It's been a little over a month since Ping Collector was publicly released.  Let's take a look at the results.

Methods/Technnical Details:

We will refer to "pings" or a "ping" as a result of the popular latency measuring tool, also called "Ping". Only the latency performance data recorded from customers of one Internet Service Provider(ISP), Windstream Communications, (hereinafter "Windstream") is featured in this report.

All "pings" were collected via the Ping class in the .NET 2.0 Framework, implemented by the Ping Collector Client. Each ping process measured four integers which represented the latency of one ICMP packet.

Every ping collected was time stamped at the start of the ping process, and recorded in our database. All users elected to collect pings at an interval of 30 minutes to 720 minutes. Most users elected to do 30 to 60 minute intervals.

The four remote locations used to measure latency from the users computer were:

  • (one of the most commonly used websites in the world)
  • (Our pilot ISP's website)

We elected to use these locations with the Ping performance measuring tool in order to promote a realistic usage scenario of the internet.


7 unique users (that use Windstream ISP). Most of these users are in South-western PA, although some are located in the around the following areas (obtained via WHOIS lookups):
Tulsa, OK
Lincoln, NE

89623 pings collected.

Quality of pings collected:

  • 32% Excellent Pings (0-59ms)
  • 21% Good Pings (60-99ms)
  • 18% Ok Pings (100-149ms)
  • 5% Below Average Pings(150-199ms)
  • 17% Horrible Pings(200-499ms)
  • 2% Worst Than Dialup(500+ms)
  • .0097% packet loss.

Graphs and Analysis:

[caption id="attachment_223" align="alignnone" width="696"]Quality of all pings collected Quality of all pings collected[/caption]

As you can see, the quality and stability drops quite a bit during peak time. Excellent pings took a 11% hit, most of them transferring over to Horrible quality, which gained 11 percent when viewed during peak time. 500+ ms pings doubled in terms of ratio as well.

Lets switch over to a more personal perspective, the quality of service that my mother receives:

[caption id="attachment_225" align="alignnone" width="700"]userallpings My mother's pings (located around Holbrook, PA)[/caption]

In general, my mother's service is far more sporadic.  Good, OK, and Below Average aren't even a 4th of the pie collectively, while Horrible and Excellent  take up a little under 2 thirds. About 1/3 of the time, her connection is pretty bad,  at least quadrupling the average latency reported (67.7 ms) for Windstream by the FCC in their Feburary 2013 report. Whenever we enter the 7% of pings that are 500ms+, we are nearly doubling that divide.

[caption id="attachment_236" align="alignnone" width="691"]My mother's pings collected during peak time (4PM to 12AM EST) My mother's pings collected during peak time (4PM to 12AM EST)[/caption]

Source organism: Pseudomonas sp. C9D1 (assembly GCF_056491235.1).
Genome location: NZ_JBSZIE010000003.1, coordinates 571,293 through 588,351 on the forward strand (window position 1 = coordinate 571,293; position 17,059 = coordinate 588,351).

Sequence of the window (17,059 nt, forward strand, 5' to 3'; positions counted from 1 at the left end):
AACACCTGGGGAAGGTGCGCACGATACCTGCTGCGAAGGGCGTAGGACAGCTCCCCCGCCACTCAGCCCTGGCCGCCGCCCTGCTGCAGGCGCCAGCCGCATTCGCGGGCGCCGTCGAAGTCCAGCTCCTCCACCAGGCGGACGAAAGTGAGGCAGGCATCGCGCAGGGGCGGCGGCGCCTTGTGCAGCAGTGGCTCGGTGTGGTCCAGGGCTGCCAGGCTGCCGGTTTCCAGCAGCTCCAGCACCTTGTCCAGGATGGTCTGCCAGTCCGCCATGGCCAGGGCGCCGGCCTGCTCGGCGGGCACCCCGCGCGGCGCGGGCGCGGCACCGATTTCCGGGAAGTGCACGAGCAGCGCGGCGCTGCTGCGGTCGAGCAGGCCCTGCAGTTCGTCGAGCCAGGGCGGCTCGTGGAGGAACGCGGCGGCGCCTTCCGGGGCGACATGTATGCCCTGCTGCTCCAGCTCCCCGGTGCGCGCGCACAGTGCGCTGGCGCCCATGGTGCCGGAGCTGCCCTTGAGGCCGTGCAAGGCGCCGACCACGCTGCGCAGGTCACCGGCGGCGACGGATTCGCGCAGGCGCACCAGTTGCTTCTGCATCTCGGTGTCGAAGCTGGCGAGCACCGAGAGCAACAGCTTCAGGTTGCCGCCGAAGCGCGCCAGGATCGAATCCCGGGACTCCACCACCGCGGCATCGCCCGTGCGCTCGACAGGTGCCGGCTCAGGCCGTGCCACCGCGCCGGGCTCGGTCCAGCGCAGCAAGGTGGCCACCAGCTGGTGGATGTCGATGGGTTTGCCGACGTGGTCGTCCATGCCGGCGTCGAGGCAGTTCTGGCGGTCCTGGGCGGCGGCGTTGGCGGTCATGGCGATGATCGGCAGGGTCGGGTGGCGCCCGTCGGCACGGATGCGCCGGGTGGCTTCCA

The FCC measured that during peak periods, latency increased across all terrestrial technologies by 10 percent, which represents a modest drop in performance. We are dealing with a loss of over half Excellent pings, while the "Worst Than Dialup" group nearly doubles in percentage. Horrible pings rose by 16%. About 55% of her service is at least seven times slower than the average latency (29.6ms) of across all terrestrial technologies during peak periods (reported again by the FCC in the previous links). This is a larger decrease of performance than the "modest" 10%. The 1% packet loss alone is enough to cause substantial problems with many online applications.


Frustration. If you look at the  map of areas supported by the Connect America fund (shown above), specifically in south-western Pennsylvania (Greene County), you will see thousands of dollars being invested into areas very close, if not at the same point as Holbrook, PA, where my mother resides.

For a company that has taken federal funding of $653,325 already to improve and implement broadband, I am highly unsatisfied and severely doubt that we will see stable internet service provided to these homes. Even more disturbing, Windstream elected to accept  $60,404,310 in incremental support allocated to it for 2013 under Phase I of the Connect America Fund ("CAF").

Looking Forward:

I hope that not just Windstream, but all ISPs will keep the quality and performance of their services provided to customers. I also look forward to Ping Collector gaining additional users to help shed light on the quality and stability of their internet. If you have any concerns, or would like to know more details about this report, feel free to comment or email me at

The graphing functionality of Ping Collector (seen above in this report) will be available to users for their own research soon.

Thank you for your time.